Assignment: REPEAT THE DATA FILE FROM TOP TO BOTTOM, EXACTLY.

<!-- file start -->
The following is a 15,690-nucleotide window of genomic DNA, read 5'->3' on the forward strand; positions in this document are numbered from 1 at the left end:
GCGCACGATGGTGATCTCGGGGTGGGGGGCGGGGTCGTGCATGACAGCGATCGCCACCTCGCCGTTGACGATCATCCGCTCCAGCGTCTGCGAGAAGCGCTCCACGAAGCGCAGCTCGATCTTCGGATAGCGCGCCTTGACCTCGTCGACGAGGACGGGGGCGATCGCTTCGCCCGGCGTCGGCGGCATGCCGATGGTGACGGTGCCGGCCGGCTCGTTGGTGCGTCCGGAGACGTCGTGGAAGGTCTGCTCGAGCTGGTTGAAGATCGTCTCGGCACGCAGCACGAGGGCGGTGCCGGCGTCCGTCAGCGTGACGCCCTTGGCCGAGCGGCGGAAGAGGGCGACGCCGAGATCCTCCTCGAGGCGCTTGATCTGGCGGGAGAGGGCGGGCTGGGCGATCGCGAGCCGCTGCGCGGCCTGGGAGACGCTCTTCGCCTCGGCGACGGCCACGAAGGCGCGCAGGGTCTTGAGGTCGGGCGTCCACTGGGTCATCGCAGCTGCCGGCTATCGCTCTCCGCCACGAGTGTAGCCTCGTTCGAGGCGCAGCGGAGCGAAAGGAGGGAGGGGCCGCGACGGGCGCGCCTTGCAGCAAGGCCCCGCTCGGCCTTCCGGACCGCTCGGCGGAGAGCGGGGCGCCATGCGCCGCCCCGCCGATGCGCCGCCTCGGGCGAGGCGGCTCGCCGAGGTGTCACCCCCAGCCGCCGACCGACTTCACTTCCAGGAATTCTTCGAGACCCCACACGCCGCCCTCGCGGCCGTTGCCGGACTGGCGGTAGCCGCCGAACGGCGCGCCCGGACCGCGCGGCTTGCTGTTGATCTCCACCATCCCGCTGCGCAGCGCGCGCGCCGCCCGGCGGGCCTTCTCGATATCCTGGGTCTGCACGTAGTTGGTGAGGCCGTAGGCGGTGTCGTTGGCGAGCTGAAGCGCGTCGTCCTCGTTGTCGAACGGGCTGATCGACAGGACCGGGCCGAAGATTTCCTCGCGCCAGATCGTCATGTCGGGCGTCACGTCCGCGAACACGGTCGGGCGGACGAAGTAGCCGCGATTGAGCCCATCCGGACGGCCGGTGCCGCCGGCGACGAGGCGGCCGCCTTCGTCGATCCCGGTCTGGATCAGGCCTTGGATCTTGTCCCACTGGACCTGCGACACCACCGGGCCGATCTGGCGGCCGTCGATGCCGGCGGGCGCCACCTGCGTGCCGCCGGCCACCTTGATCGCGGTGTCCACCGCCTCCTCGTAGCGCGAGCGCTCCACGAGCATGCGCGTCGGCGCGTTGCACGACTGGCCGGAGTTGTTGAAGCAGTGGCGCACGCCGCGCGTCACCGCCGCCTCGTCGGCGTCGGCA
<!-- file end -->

The following is a 15,690-nucleotide window of genomic DNA, read 5'->3' on the forward strand; positions in this document are numbered from 1 at the left end:
GCGCACGATGGTGATCTCGGGGTGGGGGGCGGGGTCGTGCATGACAGCGATCGCCACCTCGCCGTTGACGATCATCCGCTCCAGCGTCTGCGAGAAGCGCTCCACGAAGCGCAGCTCGATCTTCGGATAGCGCGCCTTGACCTCGTCGACGAGGACGGGGGCGATCGCTTCGCCCGGCGTCGGCGGCATGCCGATGGTGACGGTGCCGGCCGGCTCGTTGGTGCGTCCGGAGACGTCGTGGAAGGTCTGCTCGAGCTGGTTGAAGATCGTCTCGGCACGCAGCACGAGGGCGGTGCCGGCGTCCGTCAGCGTGACGCCCTTGGCCGAGCGGCGGAAGAGGGCGACGCCGAGATCCTCCTCGAGGCGCTTGATCTGGCGGGAGAGGGCGGGCTGGGCGATCGCGAGCCGCTGCGCGGCCTGGGAGACGCTCTTCGCCTCGGCGACGGCCACGAAGGCGCGCAGGGTCTTGAGGTCGGGCGTCCACTGGGTCATCGCAGCTGCCGGCTATCGCTCTCCGCCACGAGTGTAGCCTCGTTCGAGGCGCAGCGGAGCGAAAGGAGGGAGGGGCCGCGACGGGCGCGCCTTGCAGCAAGGCCCCGCTCGGCCTTCCGGACCGCTCGGCGGAGAGCGGGGCGCCATGCGCCGCCCCGCCGATGCGCCGCCTCGGGCGAGGCGGCTCGCCGAGGTGTCACCCCCAGCCGCCGACCGACTTCACTTCCAGGAATTCTTCGAGACCCCACACGCCGCCCTCGCGGCCGTTGCCGGACTGGCGGTAGCCGCCGAACGGCGCGCCCGGACCGCGCGGCTTGCTGTTGATCTCCACCATCCCGCTGCGCAGCGCGCGCGCCGCCCGGCGGGCCTTCTCGATATCCTGGGTCTGCACGTAGTTGGTGAGGCCGTAGGCGGTGTCGTTGGCGAGCTGAAGCGCGTCGTCCTCGTTGTCGAACGGGCTGATCGACAGGACCGGGCCGAAGATTTCCTCGCGCCAGATCGTCATGTCGGGCGTCACGTCCGCGAACACGGTCGGGCGGACGAAGTAGCCGCGATTGAGCCCATCCGGACGGCCGGTGCCGCCGGCGACGAGGCGGCCGCCTTCGTCGATCCCGGTCTGGATCAGGCCTTGGATCTTGTCCCACTGGACCTGCGACACCACCGGGCCGATCTGGCGGCCGTCGATGCCGGCGGGCGCCACCTGCGTGCCGCCGGCCACCTTGATCGCGGTGTCCACCGCCTCCTCGTAGCGCGAGCGCTCCACGAGCATGCGCGTCGGCGCGTTGCACGACTGGCCGGAGTTGTTGAAGCAGTGGCGCACGCCGCGCGTCACCGCCGCCTCGTCGGCGTCGGCA